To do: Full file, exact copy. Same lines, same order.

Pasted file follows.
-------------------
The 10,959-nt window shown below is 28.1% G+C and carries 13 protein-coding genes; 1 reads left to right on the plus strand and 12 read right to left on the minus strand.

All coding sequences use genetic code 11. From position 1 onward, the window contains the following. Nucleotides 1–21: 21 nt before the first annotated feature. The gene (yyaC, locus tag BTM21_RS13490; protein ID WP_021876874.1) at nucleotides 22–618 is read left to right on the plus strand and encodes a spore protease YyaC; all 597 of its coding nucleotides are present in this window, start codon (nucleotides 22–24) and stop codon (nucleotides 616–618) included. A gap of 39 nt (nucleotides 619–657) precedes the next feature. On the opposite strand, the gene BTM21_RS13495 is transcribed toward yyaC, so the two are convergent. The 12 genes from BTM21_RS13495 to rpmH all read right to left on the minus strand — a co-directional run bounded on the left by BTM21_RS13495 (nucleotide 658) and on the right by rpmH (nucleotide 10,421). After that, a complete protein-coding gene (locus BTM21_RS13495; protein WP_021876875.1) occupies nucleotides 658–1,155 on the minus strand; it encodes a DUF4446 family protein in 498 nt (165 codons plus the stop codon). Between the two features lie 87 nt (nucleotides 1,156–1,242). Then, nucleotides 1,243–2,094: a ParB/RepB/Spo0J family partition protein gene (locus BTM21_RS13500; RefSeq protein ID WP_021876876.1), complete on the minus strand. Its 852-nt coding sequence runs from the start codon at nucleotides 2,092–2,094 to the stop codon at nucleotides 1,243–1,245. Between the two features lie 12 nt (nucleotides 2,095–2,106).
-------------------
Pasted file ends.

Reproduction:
The 10,959-nt window shown below is 28.1% G+C and carries 13 protein-coding genes; 1 reads left to right on the plus strand and 12 read right to left on the minus strand.

All coding sequences use genetic code 11. From position 1 onward, the window contains the following. Nucleotides 1–21: 21 nt before the first annotated feature. The gene (yyaC, locus tag BTM21_RS13490; protein ID WP_021876874.1) at nucleotides 22–618 is read left to right on the plus strand and encodes a spore protease YyaC; all 597 of its coding nucleotides are present in this window, start codon (nucleotides 22–24) and stop codon (nucleotides 616–618) included. A gap of 39 nt (nucleotides 619–657) precedes the next feature. On the opposite strand, the gene BTM21_RS13495 is transcribed toward yyaC, so the two are convergent. The 12 genes from BTM21_RS13495 to rpmH all read right to left on the minus strand — a co-directional run bounded on the left by BTM21_RS13495 (nucleotide 658) and on the right by rpmH (nucleotide 10,421). After that, a complete protein-coding gene (locus BTM21_RS13495; protein WP_021876875.1) occupies nucleotides 658–1,155 on the minus strand; it encodes a DUF4446 family protein in 498 nt (165 codons plus the stop codon). Between the two features lie 87 nt (nucleotides 1,156–1,242). Then, nucleotides 1,243–2,094: a ParB/RepB/Spo0J family partition protein gene (locus BTM21_RS13500; RefSeq protein ID WP_021876876.1), complete on the minus strand. Its 852-nt coding sequence runs from the start codon at nucleotides 2,092–2,094 to the stop codon at nucleotides 1,243–1,245. Between the two features lie 12 nt (nucleotides 2,095–2,106).